Dot plots encode single data points with circles, often on a line.
While a bar on a bar chart consumes a lot of space in order to represent a single number, a dot in a dot plot simply represents the single number. Comparisons are easily made by plotting more than one dot per line, such as pretest scores and posttest scores. According to prominent data visualisation scholars, dots on a line is the easiest graph type for people to interpret.
Test score differences between fall and spring over 5 subject areas
This example depicts fall and spring test scores in 5 subject areas. Each score is represented by a dot. Each subject area is on its own line. The dots run in order of least to greatest by the spring scores.
Source: Stephanie Evergreen.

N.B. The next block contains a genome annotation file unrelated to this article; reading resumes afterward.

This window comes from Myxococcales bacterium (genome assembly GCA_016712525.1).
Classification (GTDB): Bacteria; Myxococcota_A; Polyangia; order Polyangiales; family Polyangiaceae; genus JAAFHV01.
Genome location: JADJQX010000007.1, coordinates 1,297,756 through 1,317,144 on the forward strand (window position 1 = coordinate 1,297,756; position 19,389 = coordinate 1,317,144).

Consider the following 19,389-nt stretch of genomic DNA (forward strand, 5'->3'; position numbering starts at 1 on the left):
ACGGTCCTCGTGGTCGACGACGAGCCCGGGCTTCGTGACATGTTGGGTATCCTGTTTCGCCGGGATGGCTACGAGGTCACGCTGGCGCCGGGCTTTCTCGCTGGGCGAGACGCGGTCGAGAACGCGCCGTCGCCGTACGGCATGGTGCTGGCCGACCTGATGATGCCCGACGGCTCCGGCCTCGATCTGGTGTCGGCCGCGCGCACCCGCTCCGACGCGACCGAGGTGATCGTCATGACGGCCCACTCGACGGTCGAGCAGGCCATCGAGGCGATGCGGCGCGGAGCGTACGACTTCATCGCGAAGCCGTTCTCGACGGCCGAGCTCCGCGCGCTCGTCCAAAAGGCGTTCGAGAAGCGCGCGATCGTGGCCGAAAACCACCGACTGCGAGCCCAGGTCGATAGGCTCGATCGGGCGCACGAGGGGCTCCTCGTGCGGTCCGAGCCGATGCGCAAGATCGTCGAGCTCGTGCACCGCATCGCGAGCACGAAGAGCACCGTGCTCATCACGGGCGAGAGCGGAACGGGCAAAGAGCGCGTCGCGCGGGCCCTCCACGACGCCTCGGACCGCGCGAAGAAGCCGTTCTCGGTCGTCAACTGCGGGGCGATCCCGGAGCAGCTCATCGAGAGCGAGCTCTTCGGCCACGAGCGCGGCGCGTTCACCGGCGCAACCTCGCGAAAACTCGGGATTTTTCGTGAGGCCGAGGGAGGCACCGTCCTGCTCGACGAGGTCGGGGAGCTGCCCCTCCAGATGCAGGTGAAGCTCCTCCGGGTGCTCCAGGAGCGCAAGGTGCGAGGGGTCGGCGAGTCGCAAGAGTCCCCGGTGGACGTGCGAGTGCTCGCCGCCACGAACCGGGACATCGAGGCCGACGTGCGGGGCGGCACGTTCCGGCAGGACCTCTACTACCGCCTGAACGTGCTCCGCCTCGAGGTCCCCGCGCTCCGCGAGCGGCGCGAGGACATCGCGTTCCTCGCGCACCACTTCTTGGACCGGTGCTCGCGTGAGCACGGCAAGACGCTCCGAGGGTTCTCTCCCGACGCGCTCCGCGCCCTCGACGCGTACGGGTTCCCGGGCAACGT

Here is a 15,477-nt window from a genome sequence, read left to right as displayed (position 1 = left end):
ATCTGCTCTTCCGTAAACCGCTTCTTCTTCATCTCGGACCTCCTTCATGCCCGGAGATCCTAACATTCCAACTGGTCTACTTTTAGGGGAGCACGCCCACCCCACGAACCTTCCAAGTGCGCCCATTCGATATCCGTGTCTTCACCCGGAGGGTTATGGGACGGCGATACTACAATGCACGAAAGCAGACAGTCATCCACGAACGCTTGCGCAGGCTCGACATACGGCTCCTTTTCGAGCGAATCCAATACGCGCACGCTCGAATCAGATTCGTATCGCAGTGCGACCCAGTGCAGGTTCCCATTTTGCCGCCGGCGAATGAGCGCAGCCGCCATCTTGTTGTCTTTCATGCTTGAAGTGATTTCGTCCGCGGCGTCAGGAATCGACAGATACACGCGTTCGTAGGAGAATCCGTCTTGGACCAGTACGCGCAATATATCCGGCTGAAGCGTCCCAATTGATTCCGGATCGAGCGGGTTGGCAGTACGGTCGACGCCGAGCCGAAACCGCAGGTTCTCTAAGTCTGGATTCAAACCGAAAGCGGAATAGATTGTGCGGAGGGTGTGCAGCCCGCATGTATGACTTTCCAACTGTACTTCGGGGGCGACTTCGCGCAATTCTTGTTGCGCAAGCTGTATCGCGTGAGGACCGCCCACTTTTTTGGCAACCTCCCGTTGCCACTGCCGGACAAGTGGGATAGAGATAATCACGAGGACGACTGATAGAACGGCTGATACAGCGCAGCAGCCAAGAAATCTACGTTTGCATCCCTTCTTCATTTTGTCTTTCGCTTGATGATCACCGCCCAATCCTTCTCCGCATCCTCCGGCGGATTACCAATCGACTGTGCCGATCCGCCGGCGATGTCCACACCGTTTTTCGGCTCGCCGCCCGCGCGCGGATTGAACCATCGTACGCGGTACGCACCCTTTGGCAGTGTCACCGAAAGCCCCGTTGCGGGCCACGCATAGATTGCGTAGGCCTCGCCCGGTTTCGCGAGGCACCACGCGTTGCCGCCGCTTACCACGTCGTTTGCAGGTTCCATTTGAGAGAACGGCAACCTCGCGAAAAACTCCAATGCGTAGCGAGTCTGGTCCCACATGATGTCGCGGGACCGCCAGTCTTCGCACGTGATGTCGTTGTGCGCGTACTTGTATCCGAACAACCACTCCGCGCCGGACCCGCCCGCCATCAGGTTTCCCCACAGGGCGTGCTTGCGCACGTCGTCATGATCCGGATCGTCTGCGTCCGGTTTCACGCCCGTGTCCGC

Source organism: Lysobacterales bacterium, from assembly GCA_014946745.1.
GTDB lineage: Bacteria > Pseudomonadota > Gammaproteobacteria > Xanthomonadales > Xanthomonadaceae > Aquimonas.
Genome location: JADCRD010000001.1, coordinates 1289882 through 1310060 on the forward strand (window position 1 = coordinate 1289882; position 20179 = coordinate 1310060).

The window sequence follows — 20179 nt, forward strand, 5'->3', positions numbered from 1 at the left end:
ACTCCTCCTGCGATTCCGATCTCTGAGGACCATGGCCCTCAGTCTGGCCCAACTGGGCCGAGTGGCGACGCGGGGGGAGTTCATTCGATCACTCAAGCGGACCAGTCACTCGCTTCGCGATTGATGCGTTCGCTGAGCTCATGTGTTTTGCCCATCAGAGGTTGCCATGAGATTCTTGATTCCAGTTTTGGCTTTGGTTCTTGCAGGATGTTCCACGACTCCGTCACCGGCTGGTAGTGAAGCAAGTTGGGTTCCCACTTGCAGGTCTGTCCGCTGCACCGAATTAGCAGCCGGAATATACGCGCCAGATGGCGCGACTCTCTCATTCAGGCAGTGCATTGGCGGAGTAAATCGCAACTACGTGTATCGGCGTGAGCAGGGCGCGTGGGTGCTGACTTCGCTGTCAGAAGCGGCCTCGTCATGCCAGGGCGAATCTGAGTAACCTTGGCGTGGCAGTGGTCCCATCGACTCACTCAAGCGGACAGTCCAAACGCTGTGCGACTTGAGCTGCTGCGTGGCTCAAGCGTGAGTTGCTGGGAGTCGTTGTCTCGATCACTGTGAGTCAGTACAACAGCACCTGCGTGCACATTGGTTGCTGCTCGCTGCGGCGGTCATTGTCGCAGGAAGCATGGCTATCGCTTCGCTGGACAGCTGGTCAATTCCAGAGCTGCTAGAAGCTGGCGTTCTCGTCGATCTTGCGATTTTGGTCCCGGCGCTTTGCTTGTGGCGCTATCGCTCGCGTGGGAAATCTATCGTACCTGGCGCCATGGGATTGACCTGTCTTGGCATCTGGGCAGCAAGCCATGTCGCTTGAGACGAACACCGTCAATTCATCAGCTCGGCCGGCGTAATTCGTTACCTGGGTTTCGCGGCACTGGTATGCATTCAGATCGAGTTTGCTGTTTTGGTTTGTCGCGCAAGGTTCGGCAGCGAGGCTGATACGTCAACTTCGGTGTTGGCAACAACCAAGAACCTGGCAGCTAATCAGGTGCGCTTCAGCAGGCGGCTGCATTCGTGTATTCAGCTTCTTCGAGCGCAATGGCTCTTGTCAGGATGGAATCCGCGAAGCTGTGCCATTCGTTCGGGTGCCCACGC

Advice for choosing this method
Dot plots are handy for comparing between 2-4 points on a line. If you have more than 4 points, the dot plot will likely get too cluttered. If you have points that are very close together, the dots will overlap one another and could be difficult to interpret unless you forego direct number labeling and make each dot empty or transparent.
Advice for using this method
Order the categories in some logical way. In the example above, they are ordered least to greatest according to the Spring test scores. Another way to order could be by the most change that has occurred, such as is shown in this report (pdf - jump to page 22 for a good example).
Other ways to compare sets of values
'Dot plot' is referenced in:
- Rainbow Framework :